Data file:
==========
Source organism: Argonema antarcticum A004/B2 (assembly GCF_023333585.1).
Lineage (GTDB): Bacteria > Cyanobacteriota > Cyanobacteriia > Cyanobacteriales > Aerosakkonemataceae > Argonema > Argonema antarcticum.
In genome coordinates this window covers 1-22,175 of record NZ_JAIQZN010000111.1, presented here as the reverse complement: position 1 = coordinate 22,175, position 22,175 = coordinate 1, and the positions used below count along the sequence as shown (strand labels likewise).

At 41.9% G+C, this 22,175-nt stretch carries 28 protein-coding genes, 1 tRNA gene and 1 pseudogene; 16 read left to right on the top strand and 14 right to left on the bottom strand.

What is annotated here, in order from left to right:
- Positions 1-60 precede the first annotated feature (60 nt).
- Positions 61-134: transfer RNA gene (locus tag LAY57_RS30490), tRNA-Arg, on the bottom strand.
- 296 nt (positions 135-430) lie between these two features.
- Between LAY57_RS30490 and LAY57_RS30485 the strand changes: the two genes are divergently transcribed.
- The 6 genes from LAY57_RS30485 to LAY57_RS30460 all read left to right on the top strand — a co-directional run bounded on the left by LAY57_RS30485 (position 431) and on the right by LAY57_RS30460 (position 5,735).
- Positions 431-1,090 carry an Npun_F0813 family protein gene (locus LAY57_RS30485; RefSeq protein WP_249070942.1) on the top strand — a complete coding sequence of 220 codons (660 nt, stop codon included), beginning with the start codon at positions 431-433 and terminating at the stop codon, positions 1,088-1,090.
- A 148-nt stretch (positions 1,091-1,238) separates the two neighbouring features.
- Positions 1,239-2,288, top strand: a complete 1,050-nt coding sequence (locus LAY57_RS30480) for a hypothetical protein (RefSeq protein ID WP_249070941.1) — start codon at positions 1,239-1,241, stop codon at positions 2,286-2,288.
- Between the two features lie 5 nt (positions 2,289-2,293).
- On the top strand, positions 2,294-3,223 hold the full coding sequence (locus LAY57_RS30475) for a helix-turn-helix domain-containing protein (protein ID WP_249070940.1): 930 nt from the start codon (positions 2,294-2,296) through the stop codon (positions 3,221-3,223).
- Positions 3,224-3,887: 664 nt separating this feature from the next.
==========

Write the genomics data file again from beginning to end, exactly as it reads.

Source organism: Argonema antarcticum A004/B2 (assembly GCF_023333585.1).
Lineage (GTDB): Bacteria > Cyanobacteriota > Cyanobacteriia > Cyanobacteriales > Aerosakkonemataceae > Argonema > Argonema antarcticum.
In genome coordinates this window covers 1-22,175 of record NZ_JAIQZN010000111.1, presented here as the reverse complement: position 1 = coordinate 22,175, position 22,175 = coordinate 1, and the positions used below count along the sequence as shown (strand labels likewise).

At 41.9% G+C, this 22,175-nt stretch carries 28 protein-coding genes, 1 tRNA gene and 1 pseudogene; 16 read left to right on the top strand and 14 right to left on the bottom strand.

What is annotated here, in order from left to right:
- Positions 1-60 precede the first annotated feature (60 nt).
- Positions 61-134: transfer RNA gene (locus tag LAY57_RS30490), tRNA-Arg, on the bottom strand.
- 296 nt (positions 135-430) lie between these two features.
- Between LAY57_RS30490 and LAY57_RS30485 the strand changes: the two genes are divergently transcribed.
- The 6 genes from LAY57_RS30485 to LAY57_RS30460 all read left to right on the top strand — a co-directional run bounded on the left by LAY57_RS30485 (position 431) and on the right by LAY57_RS30460 (position 5,735).
- Positions 431-1,090 carry an Npun_F0813 family protein gene (locus LAY57_RS30485; RefSeq protein WP_249070942.1) on the top strand — a complete coding sequence of 220 codons (660 nt, stop codon included), beginning with the start codon at positions 431-433 and terminating at the stop codon, positions 1,088-1,090.
- A 148-nt stretch (positions 1,091-1,238) separates the two neighbouring features.
- Positions 1,239-2,288, top strand: a complete 1,050-nt coding sequence (locus LAY57_RS30480) for a hypothetical protein (RefSeq protein ID WP_249070941.1) — start codon at positions 1,239-1,241, stop codon at positions 2,286-2,288.
- Between the two features lie 5 nt (positions 2,289-2,293).
- On the top strand, positions 2,294-3,223 hold the full coding sequence (locus LAY57_RS30475) for a helix-turn-helix domain-containing protein (protein ID WP_249070940.1): 930 nt from the start codon (positions 2,294-2,296) through the stop codon (positions 3,221-3,223).
- Positions 3,224-3,887: 664 nt separating this feature from the next.